Doyle and Johnson were patrolling in the area and intercepted Pat Kenniff. They took him to Mitchell where he was fined £20 and then released to find the money. He caught up with his brothers and launched a spree of retaliation, burning down an outstation, driving off horses and robbing workers.
On 25 March, Doyle received another arrest warrant for the Kenniffs. Dahlke was there when it arrived and volunteered to help carry out the arrests. On Good Friday 28 March, Doyle, Dahlke and Sam Johnson set off to find the horse thieves; only Constable Doyle was armed.
On Easter Sunday the trio had arrived in Lethbridge Pocket 10kms from Mt Moffatt Homestead where they spotted Jim, Pat and a third brother Tom. Dalhke and Doyle followed Jim while Johnson set off in elusive pursuit of the other two brothers.
When Johnson arrived back he found Jim Kenniff in their custody. Doyle told Johnson to ride the 200 metres to their pack horse to get handcuffs. While Johnson was away he heard gunfire that sounded different from Doyle’s revolver. Johnson rushed back only to see Pat and Jim riding towards him. Johnson took to the scrub and made his escape. He raised the alarm and another man, Jim Burke agreed to accompany Johnson back to the scene. They found two horses with blood stains but no sign of Doyle or Dalhke. They rode back to Mt Moffatt late on Easter Sunday to tell people of the news.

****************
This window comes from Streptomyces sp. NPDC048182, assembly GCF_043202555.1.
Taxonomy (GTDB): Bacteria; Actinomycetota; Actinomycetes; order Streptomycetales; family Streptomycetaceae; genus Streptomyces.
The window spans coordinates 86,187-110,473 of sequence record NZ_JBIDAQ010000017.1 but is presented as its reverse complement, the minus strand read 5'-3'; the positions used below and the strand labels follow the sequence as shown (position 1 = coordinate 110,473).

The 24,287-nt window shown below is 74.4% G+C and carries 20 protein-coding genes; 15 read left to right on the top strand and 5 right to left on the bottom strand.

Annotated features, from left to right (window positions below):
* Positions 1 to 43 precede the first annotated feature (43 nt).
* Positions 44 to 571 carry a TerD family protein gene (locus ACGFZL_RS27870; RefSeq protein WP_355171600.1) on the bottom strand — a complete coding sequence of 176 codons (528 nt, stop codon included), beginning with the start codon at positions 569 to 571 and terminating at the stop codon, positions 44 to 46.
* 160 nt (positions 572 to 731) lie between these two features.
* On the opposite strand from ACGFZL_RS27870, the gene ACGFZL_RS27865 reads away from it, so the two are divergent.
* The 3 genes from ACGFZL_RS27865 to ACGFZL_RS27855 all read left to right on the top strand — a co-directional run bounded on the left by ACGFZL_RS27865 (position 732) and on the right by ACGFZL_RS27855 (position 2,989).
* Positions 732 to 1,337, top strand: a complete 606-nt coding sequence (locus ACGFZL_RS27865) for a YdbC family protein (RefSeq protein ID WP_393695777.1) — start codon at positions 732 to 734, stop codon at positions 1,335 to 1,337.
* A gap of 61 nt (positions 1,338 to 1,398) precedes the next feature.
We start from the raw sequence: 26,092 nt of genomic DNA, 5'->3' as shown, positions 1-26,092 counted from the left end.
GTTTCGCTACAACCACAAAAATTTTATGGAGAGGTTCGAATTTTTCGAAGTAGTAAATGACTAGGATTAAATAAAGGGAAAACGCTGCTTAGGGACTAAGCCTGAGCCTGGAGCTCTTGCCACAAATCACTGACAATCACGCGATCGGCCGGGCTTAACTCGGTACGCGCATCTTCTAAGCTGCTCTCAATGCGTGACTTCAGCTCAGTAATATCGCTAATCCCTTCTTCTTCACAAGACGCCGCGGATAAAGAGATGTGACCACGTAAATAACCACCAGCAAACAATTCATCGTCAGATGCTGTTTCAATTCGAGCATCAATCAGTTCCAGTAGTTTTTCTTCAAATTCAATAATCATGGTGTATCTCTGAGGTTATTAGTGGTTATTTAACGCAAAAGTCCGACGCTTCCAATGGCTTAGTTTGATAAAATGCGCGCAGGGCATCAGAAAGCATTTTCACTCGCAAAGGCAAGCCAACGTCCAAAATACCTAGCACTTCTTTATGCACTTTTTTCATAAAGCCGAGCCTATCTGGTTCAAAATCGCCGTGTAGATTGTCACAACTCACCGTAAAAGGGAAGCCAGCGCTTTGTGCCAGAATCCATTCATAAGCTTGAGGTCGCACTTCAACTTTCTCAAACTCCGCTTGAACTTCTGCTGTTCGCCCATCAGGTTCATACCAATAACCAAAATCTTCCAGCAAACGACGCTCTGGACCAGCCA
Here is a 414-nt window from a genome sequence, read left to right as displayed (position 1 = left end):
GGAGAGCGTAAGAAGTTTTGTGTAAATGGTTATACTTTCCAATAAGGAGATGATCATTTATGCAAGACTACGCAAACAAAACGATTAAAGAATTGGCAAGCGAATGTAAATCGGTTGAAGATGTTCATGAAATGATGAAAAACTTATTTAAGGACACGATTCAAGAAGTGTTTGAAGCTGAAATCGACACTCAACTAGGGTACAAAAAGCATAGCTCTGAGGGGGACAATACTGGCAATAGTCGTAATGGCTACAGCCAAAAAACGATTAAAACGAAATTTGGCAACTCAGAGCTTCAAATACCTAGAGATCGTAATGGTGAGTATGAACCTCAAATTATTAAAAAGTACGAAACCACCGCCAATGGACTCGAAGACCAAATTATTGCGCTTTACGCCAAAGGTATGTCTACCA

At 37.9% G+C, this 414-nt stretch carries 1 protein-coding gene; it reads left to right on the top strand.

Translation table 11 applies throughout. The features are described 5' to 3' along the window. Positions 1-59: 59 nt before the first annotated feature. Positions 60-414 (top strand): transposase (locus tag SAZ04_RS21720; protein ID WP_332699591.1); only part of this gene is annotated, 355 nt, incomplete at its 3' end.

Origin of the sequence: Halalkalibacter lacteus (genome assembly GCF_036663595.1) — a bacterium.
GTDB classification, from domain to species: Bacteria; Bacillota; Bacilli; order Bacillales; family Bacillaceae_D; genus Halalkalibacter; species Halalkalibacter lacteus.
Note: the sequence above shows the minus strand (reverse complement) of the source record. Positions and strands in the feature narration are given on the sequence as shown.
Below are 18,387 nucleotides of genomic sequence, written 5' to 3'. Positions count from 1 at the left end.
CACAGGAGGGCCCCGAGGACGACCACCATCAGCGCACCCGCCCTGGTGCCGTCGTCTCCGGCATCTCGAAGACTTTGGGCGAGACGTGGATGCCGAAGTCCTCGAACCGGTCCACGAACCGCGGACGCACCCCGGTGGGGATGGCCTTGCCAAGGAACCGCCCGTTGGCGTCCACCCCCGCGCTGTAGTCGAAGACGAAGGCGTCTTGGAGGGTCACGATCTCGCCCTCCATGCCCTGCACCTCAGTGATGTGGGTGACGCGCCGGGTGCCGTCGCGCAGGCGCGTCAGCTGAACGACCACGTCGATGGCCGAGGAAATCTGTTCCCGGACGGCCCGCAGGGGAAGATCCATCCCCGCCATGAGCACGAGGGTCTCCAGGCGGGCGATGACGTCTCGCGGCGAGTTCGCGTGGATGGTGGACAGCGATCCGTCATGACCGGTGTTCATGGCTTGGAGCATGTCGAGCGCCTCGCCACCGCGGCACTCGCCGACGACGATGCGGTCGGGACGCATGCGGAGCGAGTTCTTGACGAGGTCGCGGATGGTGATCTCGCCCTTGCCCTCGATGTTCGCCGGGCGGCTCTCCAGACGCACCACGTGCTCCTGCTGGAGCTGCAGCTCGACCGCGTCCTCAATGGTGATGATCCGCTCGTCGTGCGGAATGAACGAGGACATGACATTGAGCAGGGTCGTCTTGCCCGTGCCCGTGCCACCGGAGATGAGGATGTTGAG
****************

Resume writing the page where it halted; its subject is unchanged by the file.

Johnson rode through the night and all the following day to get to Mitchell and the nearest telegraph station. Others returned to the scene where they found more blood stains and belongings of the two missing men. On the Wednesday they found a third horse which was Doyle’s mount. Inside its police pack bags were charcoal and burnt bones.
Police found the location where the bodies were burnt and a doctor confirmed the remains were of one or possibly two humans, recently deceased. Mt Moffatt was now a murder scene and a large manhunt began for the Kenniffs. On 12 May a reward of £1000 was offered for Pat and Jim’s capture. Early on Monday 23 June, the pair were found at Back Creek (later renamed Arrest Creek) a few kms south of Mitchell. They were captured unharmed and taken to Brisbane for trial.
The trial took place in the Supreme Court in November 1902. Sam Johnson’s evidence was crucial for the prosecution. The defence was simple: neither Kenniff was there at the time of the murder. It was a landmark case. No white man had ever been convicted of murder on black testimony. The defence lawyer tried to discredit Johnson’s evidence. But Johnson answered the derogatory questions in dignified fashion reinforcing the credibility of his evidence.
Both the Kenniffs were found guilty and sentenced to be hanged. A Full Court later commuted Jim Kenniff’s sentence to life imprisonment. Pat Kenniff was hanged on 12 January 1903. Jim was released in 1912. After working on cattle-stations in the north-west he fossicked in the ranges north of Charters Towers and died there of cancer on 8 October 1940, aged around 71.
Back in Mitchell, those sympathetic to the Kenniffs blamed Johnson for the conviction and threatened retribution. Even those who did not much admire the Kenniffs did not like it was the word of a blackfella that convicted them. Johnson eventually requested a transfer for his own safety. He moved to Longreach where he died in 1919 of influenza. Sam Johnson was buried in a forgotten, unmarked grave and to this day has no monument or memorial in his name.